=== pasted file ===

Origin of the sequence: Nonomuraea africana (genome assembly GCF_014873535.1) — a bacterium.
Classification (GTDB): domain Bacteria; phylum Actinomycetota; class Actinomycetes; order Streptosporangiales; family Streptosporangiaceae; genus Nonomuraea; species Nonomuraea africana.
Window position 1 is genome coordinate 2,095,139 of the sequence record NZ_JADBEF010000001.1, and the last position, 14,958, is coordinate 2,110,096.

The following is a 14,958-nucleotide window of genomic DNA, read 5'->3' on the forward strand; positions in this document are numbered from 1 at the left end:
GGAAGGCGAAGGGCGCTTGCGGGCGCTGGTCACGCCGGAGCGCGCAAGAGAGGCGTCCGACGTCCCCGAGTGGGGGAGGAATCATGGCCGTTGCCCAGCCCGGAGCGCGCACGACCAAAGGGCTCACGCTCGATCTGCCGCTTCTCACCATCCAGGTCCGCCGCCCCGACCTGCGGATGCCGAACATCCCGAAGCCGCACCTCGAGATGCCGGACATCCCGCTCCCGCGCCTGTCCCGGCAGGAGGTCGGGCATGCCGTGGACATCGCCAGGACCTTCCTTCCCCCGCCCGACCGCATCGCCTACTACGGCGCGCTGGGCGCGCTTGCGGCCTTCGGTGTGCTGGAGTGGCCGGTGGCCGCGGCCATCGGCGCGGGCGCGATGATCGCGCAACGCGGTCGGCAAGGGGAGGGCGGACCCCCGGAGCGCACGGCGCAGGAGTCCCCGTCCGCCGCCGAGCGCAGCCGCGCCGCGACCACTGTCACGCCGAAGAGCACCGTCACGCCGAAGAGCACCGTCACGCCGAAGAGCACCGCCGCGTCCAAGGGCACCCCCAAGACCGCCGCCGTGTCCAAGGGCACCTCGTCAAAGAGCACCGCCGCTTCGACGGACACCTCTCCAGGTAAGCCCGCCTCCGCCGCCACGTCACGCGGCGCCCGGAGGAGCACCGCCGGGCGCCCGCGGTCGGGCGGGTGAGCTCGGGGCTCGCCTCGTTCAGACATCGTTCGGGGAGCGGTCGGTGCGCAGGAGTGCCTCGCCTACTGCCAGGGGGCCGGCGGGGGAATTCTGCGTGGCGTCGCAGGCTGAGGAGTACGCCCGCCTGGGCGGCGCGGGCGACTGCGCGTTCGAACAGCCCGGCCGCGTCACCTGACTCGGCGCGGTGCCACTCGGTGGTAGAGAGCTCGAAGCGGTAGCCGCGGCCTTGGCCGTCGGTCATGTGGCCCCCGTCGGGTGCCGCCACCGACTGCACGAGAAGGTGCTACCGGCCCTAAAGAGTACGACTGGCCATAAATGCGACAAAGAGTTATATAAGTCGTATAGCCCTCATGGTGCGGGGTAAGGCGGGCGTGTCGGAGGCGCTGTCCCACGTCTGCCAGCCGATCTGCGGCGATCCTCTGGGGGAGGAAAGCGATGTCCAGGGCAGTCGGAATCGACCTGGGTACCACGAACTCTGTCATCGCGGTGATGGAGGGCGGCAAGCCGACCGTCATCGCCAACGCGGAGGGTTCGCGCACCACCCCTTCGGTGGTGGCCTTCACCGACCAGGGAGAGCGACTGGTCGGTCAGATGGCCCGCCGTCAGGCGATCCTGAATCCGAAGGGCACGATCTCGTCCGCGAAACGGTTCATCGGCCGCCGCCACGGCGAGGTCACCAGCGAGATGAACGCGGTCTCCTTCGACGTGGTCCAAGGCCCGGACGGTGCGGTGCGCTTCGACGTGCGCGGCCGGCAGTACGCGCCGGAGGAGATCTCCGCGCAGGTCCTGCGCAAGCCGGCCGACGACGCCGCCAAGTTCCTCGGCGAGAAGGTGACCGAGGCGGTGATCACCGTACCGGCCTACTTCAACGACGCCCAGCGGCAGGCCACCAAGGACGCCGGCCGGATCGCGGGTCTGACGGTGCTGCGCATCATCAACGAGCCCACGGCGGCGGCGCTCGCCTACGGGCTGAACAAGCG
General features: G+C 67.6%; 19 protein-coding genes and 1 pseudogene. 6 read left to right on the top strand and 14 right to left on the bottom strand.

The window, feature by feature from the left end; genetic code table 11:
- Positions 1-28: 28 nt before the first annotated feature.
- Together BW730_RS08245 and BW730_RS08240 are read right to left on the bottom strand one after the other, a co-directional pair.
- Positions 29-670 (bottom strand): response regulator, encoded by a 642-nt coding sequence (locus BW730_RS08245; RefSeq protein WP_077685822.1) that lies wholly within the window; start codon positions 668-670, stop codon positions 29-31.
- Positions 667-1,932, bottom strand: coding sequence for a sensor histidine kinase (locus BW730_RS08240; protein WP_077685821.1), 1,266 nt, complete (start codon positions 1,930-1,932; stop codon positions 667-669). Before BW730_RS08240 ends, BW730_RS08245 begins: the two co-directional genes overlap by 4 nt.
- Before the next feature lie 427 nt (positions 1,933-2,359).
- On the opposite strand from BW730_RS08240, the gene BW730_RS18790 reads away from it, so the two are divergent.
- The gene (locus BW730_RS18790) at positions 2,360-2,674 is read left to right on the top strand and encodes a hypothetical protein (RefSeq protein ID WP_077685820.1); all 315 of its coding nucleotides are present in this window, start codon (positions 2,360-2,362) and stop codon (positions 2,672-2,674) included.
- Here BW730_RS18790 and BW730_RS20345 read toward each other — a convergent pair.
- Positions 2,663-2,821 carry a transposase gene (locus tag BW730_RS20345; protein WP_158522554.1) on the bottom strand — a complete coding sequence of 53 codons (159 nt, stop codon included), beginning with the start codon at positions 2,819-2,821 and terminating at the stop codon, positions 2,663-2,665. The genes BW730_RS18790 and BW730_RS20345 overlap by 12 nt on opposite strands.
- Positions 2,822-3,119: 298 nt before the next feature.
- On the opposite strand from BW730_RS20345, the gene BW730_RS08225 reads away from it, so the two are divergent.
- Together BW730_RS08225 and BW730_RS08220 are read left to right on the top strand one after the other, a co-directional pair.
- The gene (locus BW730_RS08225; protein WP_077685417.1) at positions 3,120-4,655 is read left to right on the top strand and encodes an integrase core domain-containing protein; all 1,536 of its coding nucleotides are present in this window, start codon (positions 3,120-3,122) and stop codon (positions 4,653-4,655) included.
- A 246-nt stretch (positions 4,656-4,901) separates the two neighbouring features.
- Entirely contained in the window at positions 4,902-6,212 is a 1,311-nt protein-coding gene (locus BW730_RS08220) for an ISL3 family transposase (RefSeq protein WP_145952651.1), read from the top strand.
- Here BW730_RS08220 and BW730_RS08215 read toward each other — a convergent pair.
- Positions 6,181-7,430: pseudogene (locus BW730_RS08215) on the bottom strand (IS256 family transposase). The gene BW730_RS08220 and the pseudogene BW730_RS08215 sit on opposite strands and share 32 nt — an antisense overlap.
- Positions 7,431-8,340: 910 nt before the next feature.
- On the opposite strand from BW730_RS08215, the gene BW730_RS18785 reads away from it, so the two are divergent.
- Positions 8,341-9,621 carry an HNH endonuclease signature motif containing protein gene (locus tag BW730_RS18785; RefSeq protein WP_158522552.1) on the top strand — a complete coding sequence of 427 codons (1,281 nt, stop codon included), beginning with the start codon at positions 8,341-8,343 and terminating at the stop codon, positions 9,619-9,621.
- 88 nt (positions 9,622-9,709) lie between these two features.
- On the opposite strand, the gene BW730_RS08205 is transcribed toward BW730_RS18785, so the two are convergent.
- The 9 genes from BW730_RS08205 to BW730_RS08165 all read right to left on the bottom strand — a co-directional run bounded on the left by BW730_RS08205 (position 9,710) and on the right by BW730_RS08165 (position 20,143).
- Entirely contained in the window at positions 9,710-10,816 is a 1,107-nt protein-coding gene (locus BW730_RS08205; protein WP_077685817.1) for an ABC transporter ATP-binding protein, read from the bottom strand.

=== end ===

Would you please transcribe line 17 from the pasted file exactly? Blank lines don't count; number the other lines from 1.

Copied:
- Positions 2,822-3,119: 298 nt before the next feature.